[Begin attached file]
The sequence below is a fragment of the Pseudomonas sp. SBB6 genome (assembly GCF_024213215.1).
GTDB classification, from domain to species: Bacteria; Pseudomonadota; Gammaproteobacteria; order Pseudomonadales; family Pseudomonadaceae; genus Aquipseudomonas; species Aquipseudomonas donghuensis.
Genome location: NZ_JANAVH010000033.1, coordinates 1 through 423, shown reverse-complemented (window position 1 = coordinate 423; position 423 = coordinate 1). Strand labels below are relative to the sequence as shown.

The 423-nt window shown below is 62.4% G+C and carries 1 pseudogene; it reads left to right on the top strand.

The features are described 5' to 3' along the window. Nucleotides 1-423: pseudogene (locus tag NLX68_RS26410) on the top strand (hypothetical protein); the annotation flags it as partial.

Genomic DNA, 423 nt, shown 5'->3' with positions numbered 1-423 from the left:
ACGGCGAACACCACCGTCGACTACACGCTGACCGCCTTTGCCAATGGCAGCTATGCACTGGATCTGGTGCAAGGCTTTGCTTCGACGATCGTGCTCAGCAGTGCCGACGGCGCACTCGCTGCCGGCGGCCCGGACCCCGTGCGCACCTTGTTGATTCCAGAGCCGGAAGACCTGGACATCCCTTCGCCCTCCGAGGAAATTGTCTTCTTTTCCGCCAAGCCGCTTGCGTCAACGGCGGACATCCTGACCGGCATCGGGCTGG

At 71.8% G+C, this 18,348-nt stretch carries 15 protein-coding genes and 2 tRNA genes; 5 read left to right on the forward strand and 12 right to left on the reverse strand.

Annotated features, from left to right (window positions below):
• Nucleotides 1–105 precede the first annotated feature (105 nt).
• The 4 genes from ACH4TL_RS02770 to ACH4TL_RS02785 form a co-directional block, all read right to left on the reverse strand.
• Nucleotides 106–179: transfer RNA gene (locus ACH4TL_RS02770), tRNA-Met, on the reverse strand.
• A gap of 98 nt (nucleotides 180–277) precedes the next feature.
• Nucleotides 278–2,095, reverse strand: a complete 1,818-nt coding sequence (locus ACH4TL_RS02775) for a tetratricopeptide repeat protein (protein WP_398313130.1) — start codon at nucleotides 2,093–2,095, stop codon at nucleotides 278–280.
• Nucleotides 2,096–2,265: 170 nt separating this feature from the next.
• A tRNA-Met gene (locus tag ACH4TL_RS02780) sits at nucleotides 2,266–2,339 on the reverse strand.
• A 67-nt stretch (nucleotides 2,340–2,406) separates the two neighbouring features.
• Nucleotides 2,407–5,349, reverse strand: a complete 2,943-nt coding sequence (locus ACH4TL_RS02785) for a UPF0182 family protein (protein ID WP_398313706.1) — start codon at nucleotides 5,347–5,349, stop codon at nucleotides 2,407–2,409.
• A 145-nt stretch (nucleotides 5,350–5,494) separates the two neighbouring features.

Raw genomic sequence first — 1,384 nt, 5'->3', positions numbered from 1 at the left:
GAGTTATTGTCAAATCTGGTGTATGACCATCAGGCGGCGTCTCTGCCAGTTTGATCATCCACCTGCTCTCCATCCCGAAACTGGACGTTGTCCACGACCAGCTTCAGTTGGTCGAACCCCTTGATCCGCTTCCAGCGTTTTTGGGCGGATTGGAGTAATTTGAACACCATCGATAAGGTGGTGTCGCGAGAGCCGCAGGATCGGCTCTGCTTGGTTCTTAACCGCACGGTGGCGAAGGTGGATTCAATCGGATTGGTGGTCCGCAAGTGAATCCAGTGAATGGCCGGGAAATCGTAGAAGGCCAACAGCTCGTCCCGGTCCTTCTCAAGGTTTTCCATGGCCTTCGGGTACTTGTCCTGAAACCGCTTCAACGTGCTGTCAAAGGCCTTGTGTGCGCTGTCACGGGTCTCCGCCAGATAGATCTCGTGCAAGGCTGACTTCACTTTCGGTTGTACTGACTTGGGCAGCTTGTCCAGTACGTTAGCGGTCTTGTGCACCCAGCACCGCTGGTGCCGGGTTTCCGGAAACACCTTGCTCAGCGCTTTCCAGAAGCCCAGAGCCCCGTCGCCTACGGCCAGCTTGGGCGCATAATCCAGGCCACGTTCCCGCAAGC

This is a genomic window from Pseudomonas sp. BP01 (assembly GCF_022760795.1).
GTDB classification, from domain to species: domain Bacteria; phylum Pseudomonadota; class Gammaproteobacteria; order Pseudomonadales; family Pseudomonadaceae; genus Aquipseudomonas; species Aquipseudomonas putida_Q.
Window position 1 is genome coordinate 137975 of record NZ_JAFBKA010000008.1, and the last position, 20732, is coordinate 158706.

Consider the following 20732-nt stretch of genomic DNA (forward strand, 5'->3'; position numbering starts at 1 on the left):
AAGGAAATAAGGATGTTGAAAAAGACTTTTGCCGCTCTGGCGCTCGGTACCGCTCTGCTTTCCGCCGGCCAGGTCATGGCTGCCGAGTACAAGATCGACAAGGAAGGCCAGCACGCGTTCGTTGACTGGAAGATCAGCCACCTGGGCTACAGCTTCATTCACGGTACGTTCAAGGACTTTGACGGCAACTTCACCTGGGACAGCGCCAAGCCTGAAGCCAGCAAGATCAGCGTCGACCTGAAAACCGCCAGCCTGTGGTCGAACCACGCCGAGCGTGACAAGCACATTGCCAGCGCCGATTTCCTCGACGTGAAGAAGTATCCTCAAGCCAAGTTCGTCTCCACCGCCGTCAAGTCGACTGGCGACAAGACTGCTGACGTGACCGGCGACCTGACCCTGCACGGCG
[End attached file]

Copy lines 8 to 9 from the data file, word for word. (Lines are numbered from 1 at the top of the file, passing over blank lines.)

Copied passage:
At 71.8% G+C, this 18,348-nt stretch carries 15 protein-coding genes and 2 tRNA genes; 5 read left to right on the forward strand and 12 right to left on the reverse strand.

Annotated features, from left to right (window positions below):